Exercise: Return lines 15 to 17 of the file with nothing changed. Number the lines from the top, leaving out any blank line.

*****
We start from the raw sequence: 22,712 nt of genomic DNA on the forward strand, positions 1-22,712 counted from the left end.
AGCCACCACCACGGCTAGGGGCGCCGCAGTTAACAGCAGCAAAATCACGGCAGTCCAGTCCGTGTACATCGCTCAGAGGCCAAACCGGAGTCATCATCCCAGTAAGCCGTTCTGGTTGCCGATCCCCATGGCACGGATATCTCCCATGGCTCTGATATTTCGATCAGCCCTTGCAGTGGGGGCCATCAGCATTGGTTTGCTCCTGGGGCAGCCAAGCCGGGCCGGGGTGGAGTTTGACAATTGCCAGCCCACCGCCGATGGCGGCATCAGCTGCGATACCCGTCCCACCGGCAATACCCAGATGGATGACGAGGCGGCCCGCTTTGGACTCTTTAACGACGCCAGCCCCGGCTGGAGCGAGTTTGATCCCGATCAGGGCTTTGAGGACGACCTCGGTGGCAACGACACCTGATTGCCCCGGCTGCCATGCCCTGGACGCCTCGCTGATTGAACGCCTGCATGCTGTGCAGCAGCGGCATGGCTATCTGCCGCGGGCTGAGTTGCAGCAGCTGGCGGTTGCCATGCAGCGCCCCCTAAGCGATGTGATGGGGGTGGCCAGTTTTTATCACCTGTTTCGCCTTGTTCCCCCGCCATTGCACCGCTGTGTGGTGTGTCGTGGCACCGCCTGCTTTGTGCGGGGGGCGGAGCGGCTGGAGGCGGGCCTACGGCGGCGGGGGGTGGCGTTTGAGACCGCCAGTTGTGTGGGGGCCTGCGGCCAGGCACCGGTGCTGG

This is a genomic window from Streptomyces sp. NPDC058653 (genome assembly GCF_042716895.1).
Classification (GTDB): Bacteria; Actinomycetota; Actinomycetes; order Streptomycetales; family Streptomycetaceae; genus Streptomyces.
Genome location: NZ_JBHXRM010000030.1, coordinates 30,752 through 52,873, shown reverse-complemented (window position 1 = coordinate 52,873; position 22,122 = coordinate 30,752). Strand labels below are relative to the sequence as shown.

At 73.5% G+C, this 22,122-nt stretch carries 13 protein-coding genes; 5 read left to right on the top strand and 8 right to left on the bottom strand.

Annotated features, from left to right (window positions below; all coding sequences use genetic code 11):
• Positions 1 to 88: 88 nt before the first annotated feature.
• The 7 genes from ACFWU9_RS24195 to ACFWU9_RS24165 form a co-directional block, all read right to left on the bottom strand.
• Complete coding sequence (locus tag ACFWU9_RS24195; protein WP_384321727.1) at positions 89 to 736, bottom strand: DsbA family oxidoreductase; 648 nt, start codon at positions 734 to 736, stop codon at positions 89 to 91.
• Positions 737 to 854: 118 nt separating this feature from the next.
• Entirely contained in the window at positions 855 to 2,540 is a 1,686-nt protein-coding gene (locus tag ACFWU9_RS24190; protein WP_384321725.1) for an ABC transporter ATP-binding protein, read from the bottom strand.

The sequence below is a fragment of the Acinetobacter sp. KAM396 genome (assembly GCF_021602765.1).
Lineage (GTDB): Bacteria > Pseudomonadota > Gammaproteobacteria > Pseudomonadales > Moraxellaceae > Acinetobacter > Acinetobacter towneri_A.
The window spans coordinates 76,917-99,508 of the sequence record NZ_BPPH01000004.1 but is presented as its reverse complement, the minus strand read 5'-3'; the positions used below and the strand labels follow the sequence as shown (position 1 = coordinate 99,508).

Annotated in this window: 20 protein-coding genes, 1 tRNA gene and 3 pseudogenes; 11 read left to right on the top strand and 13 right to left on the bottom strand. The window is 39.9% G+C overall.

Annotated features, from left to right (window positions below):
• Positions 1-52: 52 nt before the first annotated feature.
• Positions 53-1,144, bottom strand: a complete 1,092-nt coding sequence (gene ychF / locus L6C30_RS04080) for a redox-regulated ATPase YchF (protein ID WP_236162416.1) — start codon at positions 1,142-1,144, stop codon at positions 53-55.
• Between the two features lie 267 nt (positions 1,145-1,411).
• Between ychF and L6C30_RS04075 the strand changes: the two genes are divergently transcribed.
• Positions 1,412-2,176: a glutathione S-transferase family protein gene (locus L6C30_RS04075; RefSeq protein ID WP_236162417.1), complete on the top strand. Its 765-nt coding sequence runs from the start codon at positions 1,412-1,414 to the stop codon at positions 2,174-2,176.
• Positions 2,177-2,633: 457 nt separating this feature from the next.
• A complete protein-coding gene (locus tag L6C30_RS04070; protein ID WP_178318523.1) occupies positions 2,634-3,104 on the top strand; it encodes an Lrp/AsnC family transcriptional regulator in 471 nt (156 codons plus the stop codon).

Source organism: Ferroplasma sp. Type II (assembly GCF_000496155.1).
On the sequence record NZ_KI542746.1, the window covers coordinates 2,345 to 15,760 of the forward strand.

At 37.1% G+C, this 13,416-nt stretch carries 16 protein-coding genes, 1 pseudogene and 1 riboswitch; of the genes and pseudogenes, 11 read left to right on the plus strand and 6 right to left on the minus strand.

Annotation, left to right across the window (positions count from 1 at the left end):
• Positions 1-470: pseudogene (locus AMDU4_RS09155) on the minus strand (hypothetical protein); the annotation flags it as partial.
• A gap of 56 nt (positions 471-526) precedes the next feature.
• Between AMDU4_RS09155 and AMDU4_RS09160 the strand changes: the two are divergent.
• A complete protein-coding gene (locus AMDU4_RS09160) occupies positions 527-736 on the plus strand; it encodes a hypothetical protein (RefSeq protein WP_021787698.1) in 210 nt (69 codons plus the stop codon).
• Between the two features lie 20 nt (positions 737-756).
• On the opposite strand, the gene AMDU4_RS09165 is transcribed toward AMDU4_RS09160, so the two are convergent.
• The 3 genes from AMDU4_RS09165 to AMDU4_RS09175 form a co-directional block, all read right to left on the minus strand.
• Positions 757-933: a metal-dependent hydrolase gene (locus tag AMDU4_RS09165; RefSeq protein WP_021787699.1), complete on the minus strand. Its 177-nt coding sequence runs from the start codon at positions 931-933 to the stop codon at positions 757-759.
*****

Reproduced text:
The window spans coordinates 76,917-99,508 of the sequence record NZ_BPPH01000004.1 but is presented as its reverse complement, the minus strand read 5'-3'; the positions used below and the strand labels follow the sequence as shown (position 1 = coordinate 99,508).

Annotated in this window: 20 protein-coding genes, 1 tRNA gene and 3 pseudogenes; 11 read left to right on the top strand and 13 right to left on the bottom strand. The window is 39.9% G+C overall.

Annotated features, from left to right (window positions below):